Apple vs. Adobe

Adobe today struck back at Apple in the wake of Steve Jobs’ open letter on Flash with an open letter of their own and an ad-campaign running on blogs including Engadget. Both sides have a lot to gain if they can sway public opinion and force the other’s hand. Unfortunately for Adobe, Apple is in the stronger position because they control the programming environment, and consumers love their product. Unfortunately that position hurts consumers and it verges on anti-competitive.

Apple learned a lot from battling Microsoft over the years. And they’re not going to give up control over what is programmed for their operating systems easily. In his letter Jobs writes:

We know from painful experience that letting a third party layer of software come between the platform and the developer ultimately results in sub-standard apps and hinders the enhancement and progress of the platform.

But really? That’s his argument? Microsoft lost anti-trust cases in the U.S. and Europe when using similar logic they bundled internet explorer and Windows Media Player with Windows. If doing that to win the browser wars was found to be illegal and anti-competitive then how can it be legal for Apple to bundle their software with their products while selectively limiting their environment to other third party software?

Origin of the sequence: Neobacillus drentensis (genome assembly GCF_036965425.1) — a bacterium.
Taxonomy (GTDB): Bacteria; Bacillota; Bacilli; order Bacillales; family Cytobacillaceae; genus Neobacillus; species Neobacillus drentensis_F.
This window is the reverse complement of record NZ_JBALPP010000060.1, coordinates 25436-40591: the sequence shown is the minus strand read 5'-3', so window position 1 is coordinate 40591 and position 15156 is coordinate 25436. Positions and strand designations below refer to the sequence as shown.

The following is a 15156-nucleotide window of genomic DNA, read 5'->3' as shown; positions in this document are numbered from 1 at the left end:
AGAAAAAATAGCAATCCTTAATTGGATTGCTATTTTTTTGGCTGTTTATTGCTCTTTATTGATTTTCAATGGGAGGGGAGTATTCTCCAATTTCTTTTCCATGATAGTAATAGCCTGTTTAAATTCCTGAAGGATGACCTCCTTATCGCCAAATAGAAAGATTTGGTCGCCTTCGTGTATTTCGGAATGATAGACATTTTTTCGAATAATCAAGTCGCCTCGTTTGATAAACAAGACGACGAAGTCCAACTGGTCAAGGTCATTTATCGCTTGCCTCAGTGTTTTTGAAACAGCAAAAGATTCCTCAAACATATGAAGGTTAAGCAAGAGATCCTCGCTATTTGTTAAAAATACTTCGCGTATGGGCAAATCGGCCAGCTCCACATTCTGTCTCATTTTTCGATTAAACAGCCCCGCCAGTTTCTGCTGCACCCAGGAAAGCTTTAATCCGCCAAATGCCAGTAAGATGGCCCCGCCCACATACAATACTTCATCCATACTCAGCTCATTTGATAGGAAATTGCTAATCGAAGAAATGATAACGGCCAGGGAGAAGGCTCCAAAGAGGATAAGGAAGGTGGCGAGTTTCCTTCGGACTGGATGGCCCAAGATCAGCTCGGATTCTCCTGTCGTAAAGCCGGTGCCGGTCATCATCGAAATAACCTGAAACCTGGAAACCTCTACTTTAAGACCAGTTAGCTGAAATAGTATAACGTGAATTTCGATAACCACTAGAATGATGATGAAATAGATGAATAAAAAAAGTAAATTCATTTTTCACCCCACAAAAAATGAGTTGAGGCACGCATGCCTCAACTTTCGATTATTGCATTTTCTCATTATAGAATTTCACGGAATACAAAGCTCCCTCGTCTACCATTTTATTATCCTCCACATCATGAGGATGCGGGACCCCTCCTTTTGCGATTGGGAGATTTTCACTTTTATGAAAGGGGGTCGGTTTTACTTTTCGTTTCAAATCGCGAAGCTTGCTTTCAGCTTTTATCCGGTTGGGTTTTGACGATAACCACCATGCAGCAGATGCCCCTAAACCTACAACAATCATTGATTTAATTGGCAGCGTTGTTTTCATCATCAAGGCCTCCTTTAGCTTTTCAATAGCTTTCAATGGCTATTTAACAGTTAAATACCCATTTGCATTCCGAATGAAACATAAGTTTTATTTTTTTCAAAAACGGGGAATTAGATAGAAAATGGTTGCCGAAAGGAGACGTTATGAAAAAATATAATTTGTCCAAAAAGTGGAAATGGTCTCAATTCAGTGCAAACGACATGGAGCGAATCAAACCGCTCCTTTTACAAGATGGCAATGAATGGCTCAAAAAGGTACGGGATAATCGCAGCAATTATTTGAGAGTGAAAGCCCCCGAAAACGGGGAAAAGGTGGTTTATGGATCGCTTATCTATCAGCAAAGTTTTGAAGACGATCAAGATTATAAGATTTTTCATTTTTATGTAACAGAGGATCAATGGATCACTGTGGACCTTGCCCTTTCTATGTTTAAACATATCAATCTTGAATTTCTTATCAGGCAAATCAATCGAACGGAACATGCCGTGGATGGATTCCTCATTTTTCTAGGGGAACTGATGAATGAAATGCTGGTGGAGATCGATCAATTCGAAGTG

Adobe’s founders in their letter argue:

If the web fragments into closed systems, if companies put content and applications behind walls, some indeed may thrive — but their success will come at the expense of the very creativity and innovation that has made the Internet a revolutionary force.

And they’re exactly right. Unfortunately, their messaging is aesthetically the opposite side of Apple’s cool image. Founders Chuck Geschke and John Warnock include a picture of them that appears to be from the 1880s. But hey, we’ll take that with a grain of salt. A completely unscientific study shows that most people agree with Adobe, hopefully for consumers the two companies find a way to work together before it turns into a legal battle.